Children on board
Bus drivers want motorists to pay attention
Shirley Cromer was driving a bus full of schoolchildren on Fourth Street on Tuesday when the driver of the car next to her tried to make a left turn from the wrong lane.
The car hit the side of the bus.
None of the 35 children on the bus was hurt. Police cited the driver for an unsafe lane change.
Cromer, who is in her second year as a Moffat County School District bus driver, said area drivers have been particularly careless the past few days around school buses.
On Thursday morning, Cromer was driving on Tucker Street when a driver ran a stop sign in front of her, she said.
After that incident, she had to pull over for a few minutes just to gather her thoughts, she said.
“They just don’t pay attention to the road,” Cromer said of careless drivers.
According to Craig police, the driver in Tuesday’s accident didn’t see the bus when she tried to change lanes.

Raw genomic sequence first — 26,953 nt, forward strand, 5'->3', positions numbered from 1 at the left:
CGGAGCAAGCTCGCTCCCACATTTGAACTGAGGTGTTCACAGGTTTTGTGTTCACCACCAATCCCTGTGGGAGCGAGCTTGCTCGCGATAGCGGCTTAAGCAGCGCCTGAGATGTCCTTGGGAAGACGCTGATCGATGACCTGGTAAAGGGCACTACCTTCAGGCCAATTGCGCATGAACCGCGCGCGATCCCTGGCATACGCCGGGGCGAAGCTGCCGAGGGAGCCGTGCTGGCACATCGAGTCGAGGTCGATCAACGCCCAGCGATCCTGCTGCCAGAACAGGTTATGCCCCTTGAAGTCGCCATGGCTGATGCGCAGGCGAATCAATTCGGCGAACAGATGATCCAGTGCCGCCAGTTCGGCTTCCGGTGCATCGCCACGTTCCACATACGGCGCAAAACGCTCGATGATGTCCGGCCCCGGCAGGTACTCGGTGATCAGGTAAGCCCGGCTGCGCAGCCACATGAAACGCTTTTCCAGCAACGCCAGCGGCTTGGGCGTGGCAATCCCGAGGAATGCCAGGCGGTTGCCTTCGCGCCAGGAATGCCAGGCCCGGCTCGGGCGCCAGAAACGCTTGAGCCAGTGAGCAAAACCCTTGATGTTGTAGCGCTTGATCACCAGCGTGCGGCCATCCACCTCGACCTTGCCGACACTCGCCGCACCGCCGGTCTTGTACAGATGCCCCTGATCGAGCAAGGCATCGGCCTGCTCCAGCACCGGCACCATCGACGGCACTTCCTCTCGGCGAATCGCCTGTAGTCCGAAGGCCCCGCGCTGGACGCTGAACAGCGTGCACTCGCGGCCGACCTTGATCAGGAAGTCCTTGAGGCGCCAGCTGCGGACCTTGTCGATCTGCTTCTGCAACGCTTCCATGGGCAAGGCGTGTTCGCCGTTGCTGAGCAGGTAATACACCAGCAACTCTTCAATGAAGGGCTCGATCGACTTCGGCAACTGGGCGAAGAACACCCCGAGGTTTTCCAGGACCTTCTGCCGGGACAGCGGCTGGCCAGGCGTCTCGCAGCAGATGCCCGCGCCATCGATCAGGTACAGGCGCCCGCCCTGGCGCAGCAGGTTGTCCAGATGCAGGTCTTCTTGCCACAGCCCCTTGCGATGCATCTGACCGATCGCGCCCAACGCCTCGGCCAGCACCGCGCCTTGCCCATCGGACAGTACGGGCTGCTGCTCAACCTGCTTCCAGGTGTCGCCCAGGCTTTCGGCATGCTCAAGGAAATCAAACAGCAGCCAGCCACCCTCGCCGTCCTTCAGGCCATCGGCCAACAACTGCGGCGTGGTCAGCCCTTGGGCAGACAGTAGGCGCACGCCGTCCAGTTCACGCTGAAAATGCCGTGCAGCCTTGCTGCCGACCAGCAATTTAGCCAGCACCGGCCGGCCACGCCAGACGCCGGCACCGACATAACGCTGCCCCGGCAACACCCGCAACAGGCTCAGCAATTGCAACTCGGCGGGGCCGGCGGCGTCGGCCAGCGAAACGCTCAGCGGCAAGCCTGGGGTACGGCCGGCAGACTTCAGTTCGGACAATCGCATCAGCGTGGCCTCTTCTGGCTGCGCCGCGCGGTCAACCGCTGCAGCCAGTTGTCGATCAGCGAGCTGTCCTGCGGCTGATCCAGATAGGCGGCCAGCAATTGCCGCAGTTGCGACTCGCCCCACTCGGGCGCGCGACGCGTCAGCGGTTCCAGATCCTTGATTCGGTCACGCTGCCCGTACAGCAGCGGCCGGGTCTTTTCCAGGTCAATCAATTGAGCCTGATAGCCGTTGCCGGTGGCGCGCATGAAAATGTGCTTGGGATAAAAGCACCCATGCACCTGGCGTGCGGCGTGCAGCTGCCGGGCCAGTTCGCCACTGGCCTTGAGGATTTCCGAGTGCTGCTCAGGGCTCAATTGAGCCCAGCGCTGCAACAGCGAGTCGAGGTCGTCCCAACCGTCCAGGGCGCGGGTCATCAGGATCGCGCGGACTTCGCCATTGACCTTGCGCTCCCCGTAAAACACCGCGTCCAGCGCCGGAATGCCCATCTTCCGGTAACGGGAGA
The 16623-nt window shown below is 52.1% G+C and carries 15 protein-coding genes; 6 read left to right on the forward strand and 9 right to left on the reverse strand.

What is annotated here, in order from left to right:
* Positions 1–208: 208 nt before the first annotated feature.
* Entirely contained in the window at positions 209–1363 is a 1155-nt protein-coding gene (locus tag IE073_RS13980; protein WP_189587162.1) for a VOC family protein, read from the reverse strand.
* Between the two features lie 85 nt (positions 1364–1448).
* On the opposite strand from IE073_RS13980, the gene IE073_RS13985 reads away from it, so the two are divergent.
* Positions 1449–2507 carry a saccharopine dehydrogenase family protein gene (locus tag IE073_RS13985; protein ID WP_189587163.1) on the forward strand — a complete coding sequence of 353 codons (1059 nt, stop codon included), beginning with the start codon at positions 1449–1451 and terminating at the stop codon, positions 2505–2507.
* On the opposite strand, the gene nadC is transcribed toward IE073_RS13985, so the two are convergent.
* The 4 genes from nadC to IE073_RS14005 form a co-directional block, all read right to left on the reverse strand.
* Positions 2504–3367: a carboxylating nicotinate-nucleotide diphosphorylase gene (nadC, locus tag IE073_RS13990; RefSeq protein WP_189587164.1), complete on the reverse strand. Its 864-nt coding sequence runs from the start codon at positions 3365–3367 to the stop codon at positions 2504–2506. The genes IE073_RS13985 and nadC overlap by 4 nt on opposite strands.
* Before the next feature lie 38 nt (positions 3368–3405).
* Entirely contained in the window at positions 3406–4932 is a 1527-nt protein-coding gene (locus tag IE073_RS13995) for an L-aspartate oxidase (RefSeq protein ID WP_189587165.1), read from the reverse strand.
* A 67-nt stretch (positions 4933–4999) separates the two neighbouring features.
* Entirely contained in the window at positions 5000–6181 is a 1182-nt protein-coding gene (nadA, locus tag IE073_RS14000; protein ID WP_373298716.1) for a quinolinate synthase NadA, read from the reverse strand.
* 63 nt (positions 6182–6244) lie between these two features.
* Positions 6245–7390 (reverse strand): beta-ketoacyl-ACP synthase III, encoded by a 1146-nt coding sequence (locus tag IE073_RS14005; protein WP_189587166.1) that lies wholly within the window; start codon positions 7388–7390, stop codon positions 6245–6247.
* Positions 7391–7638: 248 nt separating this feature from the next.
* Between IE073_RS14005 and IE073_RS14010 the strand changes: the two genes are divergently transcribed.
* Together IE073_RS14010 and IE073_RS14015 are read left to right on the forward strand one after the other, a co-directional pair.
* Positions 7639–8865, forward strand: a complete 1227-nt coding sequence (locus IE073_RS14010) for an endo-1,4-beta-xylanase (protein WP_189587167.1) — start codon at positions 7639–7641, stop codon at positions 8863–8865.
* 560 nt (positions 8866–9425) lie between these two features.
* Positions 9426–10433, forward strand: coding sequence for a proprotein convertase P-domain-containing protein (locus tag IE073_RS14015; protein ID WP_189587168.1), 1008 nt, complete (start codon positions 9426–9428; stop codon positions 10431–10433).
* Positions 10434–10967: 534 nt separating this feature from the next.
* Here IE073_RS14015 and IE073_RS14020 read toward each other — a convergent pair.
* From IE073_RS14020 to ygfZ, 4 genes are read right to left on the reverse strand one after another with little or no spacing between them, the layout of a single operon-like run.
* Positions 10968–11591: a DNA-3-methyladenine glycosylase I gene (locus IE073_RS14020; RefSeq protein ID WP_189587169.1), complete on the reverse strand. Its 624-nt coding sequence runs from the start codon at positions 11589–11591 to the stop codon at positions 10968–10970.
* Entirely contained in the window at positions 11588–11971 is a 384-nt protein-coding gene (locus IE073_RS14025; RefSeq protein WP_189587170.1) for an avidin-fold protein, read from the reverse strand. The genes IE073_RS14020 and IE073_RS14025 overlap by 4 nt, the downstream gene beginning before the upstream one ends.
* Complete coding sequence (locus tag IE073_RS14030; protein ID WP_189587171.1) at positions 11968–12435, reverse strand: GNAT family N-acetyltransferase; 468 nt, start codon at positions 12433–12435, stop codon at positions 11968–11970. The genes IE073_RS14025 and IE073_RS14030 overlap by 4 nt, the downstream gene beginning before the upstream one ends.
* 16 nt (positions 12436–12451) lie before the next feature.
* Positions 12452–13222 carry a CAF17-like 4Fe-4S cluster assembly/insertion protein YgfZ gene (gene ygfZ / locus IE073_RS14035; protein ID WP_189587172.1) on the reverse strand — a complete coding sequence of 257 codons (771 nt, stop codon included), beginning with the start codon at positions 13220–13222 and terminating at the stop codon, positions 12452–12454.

Cromer said she finds it difficult to believe drivers don’t see the big yellow school bus. But careless driving around school buses is common, she said.
“People just don’t care,” Cromer said.
Although the recent rash of careless drivers makes her nervous, she said the students on the bus rarely notice what other drivers are doing.
“They’re too busy yakking with their friends,” she said.
Jim Baptist, transportation director for the school district, said drivers tend to be at their worst around school buses in the fall. The drivers aren’t used to the buses on the road after the long summer break, he said.
Drivers also can be careless around the first of the year, when they seem to be in more of a hurry, Baptist said.
“It’s such a fast society nowadays,” Baptist said.
Although there was an accident this week, the school buses still are safe, Baptist said.
There are usually less than two accidents a year, he said.
Baptist said drivers should be careful around buses, especially when the buses are stopped.
“People need to realize the cargo that they’re carrying,” Baptist said. “When a bus is stopped, it’s stopped for a reason.”
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Moffat County continues to see a downward trend in COVID-19 cases as the community has seen 31 new cases dating back to Friday, Jan. 8, according to Public Health.